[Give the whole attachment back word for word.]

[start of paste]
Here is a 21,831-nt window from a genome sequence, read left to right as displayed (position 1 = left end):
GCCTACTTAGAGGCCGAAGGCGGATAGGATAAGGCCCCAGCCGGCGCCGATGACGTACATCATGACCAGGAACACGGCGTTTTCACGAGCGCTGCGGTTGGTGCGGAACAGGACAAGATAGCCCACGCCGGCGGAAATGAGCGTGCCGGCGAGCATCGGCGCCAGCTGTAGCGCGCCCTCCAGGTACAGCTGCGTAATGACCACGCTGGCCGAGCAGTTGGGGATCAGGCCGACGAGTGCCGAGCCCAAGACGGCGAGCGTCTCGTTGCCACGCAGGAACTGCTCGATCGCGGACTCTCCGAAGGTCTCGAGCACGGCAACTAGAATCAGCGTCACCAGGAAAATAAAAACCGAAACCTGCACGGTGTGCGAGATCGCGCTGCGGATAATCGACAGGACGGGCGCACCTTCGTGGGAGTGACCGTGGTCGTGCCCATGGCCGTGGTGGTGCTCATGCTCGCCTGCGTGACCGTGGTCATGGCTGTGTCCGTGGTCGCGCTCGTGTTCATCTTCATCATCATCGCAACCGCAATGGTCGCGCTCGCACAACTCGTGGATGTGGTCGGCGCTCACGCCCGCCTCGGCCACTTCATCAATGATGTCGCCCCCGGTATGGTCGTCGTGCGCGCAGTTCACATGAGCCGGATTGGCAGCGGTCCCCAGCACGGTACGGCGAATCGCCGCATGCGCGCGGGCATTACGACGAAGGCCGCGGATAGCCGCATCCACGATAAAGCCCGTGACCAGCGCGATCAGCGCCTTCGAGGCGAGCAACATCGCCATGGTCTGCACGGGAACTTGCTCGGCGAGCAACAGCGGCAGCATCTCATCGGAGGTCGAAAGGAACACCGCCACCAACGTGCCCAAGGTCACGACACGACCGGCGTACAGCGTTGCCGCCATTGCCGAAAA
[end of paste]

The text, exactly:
Here is a 21,831-nt window from a genome sequence, read left to right as displayed (position 1 = left end):
GCCTACTTAGAGGCCGAAGGCGGATAGGATAAGGCCCCAGCCGGCGCCGATGACGTACATCATGACCAGGAACACGGCGTTTTCACGAGCGCTGCGGTTGGTGCGGAACAGGACAAGATAGCCCACGCCGGCGGAAATGAGCGTGCCGGCGAGCATCGGCGCCAGCTGTAGCGCGCCCTCCAGGTACAGCTGCGTAATGACCACGCTGGCCGAGCAGTTGGGGATCAGGCCGACGAGTGCCGAGCCCAAGACGGCGAGCGTCTCGTTGCCACGCAGGAACTGCTCGATCGCGGACTCTCCGAAGGTCTCGAGCACGGCAACTAGAATCAGCGTCACCAGGAAAATAAAAACCGAAACCTGCACGGTGTGCGAGATCGCGCTGCGGATAATCGACAGGACGGGCGCACCTTCGTGGGAGTGACCGTGGTCGTGCCCATGGCCGTGGTGGTGCTCATGCTCGCCTGCGTGACCGTGGTCATGGCTGTGTCCGTGGTCGCGCTCGTGTTCATCTTCATCATCATCGCAACCGCAATGGTCGCGCTCGCACAACTCGTGGATGTGGTCGGCGCTCACGCCCGCCTCGGCCACTTCATCAATGATGTCGCCCCCGGTATGGTCGTCGTGCGCGCAGTTCACATGAGCCGGATTGGCAGCGGTCCCCAGCACGGTACGGCGAATCGCCGCATGCGCGCGGGCATTACGACGAAGGCCGCGGATAGCCGCATCCACGATAAAGCCCGTGACCAGCGCGATCAGCGCCTTCGAGGCGAGCAACATCGCCATGGTCTGCACGGGAACTTGCTCGGCGAGCAACAGCGGCAGCATCTCATCGGAGGTCGAAAGGAACACCGCCACCAACGTGCCCAAGGTCACGACACGACCGGCGTACAGCGTTGCCGCCATTGCCGAAAA